Your young child depends on you completely. His fear of a new person coming into the family is real and deserves your sympathy, even though you might also feel impatient. Your child is wondering, "How will this affect me?" You need to give constant reassurance. One mother started dating, and after her fourth date with the same man her 7-year-old son asked, "Why are you going out with him again? Last night I dreamed you got married and had a new baby and forgot about me."
While your children are your first and foremost priority, that doesn't mean you can't enjoy a personal life. It's understandable to want the company of another adult to whom you are attracted. Keep in mind that dating is a time of exploration and fun for you—not a daddy-or mommy-shopping venture. Make sure you're ready.
"So this guy Marvin . . . asks if I'd like to 'pop out' for a cocktail. I almost laugh out loud. 'Pop out,' what's that? I don't 'pop' anywhere anymore . . ."
—Patrice Karst, The Single Mother's Survival Guide
• Broach the topic of dating with your child before you actually start seeing someone. For example, you can say that you met a new friend with whom you are planning to have dinner.
• Don't introduce this person to your child right away, particularly if you're in a casual relationship. It's perfectly OK to keep this part of your life private.
• When you are ready to introduce your new friend to your child, don't expect your son or daughter to bond right away. Relationships take time to develop, and your child may very well be jealous of this newcomer. It's best to make introductions on neutral territory, such as a park, playground, or zoo, so your child doesn't feel invaded.
• Be up front with the person you're interested in dating that you are a single parent and that your children are still your first priority. You'll avoid conflicts later on if you are clear from the start that you are committed to good parenting.
• Be careful not to let your new friend cut into time with your children. If you fall in love, you'll probably want to spend a lot of time with the person. Try to pace yourself. Otherwise your child is likely to feel pushed aside by your new friend. Be sure to schedule special time with your child, not allowing your new relationship to take over all of your free time.
• Go slowly. Ease the new person into your life. After introducing your children to your friend, gradually include him or her in your children's lives. Also, go slowly in showing physical affection toward your friend in front of your children. After a while, a simple touch on the arm would be a good place to start. Your children may be shocked by even this minor physical contact with your friend, so build slowly, and be conservative about what you let your child witness.
• Don't push your child to be physically affectionate with your new friend. Allowing children to express affection spontaneously is much better than pushing them into uncomfortable situations.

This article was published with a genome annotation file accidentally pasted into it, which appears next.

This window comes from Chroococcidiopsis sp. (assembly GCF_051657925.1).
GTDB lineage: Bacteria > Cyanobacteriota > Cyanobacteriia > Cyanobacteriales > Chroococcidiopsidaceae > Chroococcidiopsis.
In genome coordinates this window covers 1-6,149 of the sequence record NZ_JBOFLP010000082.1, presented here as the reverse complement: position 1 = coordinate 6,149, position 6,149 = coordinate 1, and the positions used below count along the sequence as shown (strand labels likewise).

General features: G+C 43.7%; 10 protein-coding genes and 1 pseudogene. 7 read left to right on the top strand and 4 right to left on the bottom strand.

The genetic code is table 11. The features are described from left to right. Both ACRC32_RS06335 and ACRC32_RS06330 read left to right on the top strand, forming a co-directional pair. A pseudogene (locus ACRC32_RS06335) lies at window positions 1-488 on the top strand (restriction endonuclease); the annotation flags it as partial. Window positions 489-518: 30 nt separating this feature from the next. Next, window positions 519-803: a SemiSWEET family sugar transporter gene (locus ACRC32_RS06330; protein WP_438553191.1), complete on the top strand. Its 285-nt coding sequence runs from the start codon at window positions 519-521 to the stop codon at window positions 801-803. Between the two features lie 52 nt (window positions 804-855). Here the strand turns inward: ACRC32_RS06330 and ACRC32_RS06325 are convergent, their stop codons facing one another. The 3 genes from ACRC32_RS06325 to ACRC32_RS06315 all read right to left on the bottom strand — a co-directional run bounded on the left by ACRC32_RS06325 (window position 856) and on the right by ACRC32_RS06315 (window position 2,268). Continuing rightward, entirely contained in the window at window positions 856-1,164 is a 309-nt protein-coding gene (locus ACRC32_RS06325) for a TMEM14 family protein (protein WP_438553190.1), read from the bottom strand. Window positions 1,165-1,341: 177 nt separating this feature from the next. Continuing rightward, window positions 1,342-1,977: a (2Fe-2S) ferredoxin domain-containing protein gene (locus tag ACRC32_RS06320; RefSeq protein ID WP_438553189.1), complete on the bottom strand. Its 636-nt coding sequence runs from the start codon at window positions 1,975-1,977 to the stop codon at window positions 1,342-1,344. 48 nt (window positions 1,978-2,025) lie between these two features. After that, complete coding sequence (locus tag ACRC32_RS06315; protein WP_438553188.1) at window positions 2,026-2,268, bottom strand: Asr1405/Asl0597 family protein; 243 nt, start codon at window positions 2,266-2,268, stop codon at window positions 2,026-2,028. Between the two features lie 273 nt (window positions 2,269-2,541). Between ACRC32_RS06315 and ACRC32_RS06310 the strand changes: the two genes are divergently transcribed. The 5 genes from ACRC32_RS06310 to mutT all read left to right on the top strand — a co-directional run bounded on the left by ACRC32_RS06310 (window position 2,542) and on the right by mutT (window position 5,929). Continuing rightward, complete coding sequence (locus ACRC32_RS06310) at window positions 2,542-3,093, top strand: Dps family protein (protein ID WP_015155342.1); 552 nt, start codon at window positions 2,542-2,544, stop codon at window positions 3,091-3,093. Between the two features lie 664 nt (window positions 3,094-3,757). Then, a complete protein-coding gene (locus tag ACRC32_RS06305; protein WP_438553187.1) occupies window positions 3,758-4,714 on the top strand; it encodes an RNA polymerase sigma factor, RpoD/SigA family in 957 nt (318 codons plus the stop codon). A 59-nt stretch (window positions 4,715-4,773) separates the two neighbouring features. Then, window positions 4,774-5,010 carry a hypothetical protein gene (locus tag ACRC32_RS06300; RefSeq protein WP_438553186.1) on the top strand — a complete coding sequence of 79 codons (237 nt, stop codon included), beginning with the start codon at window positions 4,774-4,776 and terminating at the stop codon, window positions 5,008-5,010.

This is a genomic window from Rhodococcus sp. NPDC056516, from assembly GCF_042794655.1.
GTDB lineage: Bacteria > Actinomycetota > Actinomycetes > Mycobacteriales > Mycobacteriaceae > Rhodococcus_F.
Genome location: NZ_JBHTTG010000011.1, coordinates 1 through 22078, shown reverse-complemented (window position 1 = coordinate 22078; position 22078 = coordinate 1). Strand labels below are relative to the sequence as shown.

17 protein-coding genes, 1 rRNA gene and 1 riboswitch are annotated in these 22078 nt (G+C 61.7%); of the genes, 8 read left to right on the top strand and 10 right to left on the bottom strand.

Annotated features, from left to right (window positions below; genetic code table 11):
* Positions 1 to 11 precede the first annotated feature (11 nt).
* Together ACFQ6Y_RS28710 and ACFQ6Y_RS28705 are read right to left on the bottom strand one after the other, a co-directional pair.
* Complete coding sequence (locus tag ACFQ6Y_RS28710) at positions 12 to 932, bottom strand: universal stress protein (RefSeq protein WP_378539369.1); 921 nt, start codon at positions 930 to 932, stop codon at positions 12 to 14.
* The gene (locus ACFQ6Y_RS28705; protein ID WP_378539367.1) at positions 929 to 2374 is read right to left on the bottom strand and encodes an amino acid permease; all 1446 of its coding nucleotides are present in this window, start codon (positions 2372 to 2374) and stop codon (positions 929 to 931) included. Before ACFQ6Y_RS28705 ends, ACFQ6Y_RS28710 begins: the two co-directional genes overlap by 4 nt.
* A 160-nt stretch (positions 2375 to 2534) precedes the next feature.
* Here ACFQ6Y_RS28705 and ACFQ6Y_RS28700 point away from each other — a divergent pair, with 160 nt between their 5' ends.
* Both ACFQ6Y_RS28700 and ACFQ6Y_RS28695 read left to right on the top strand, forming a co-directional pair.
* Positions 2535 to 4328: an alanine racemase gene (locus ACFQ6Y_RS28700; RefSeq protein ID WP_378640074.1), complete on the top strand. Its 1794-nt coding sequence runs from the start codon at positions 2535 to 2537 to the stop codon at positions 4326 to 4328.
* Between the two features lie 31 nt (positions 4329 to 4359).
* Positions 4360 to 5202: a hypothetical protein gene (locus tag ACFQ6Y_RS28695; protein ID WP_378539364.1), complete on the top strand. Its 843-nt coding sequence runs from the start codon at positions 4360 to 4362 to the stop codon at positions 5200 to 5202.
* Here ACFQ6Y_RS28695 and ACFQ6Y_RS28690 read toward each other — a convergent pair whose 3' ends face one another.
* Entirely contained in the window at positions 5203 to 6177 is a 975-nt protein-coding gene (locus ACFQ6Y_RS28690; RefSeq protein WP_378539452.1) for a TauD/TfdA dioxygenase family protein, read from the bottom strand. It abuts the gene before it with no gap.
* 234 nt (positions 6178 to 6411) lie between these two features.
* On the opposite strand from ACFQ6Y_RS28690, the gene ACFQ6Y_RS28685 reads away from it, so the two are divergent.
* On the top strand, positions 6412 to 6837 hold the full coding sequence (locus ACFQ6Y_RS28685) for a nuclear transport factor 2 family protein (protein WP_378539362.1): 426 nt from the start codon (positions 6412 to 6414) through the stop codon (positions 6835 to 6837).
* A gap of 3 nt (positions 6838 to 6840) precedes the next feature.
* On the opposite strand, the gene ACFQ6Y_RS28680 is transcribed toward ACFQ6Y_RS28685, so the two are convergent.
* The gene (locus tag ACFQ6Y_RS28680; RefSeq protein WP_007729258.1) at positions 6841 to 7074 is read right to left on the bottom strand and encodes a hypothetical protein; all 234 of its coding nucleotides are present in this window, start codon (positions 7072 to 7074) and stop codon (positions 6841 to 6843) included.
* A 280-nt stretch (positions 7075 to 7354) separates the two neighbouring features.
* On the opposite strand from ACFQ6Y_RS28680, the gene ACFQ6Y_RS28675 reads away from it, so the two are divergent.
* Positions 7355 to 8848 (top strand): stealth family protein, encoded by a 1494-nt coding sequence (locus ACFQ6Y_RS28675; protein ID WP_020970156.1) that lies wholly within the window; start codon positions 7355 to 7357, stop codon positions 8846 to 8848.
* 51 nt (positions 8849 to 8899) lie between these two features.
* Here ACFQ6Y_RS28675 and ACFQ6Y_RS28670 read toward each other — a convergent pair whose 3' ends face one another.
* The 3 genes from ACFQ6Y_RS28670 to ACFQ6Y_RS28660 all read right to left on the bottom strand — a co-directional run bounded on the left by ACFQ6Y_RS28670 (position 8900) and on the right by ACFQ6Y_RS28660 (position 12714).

• Maintain your traditions. Don't include your friend in the most special separate things you do with your child.
• Don't have your child refer to your friend as a relative. Calling your date "Uncle" or "Aunt" is confusing to young children and will seem phony to older kids. Instead, ask your child to address your friend by name, such as Joe or Jen, or Mr. Smith or Ms. White.
• Give careful consideration before inviting your friend to spend the night. It's best not to have a date sleep over while your children are home unless you have been together a long time, your children are comfortable with the person, and you expect the relationship to last. Most children are extremely uncomfortable with the notion that their parent is a sexual being, so it's best to save overnights for times when your children won't be home, for example, when they're visiting their other parent or relatives or sleeping over at a friend's house.
• Expect some jealousy, and help your child deal with it. Allow your child to have negative feelings about this new relationship. At the same time, expect your child to be respectful to your new friend, even if he doesn't like the person at first.
• Don't expect your child to become instant friends with your significant other's children. The children may get along well, or they may clash. Give each child time to adjust to this new chapter in your family's life.
• Recognize that long-term commitments are family commitments. If you decide to make the relationship a long-term one, you need to make sure this is in the best interests of everyone in the family. Go slowly. Involve a family therapist if issues come up, especially with respect to feelings that your child has toward others in the new family.
• Reassure your child that he or she comes first. You might say, "I will always be your parent, and nobody can change that."
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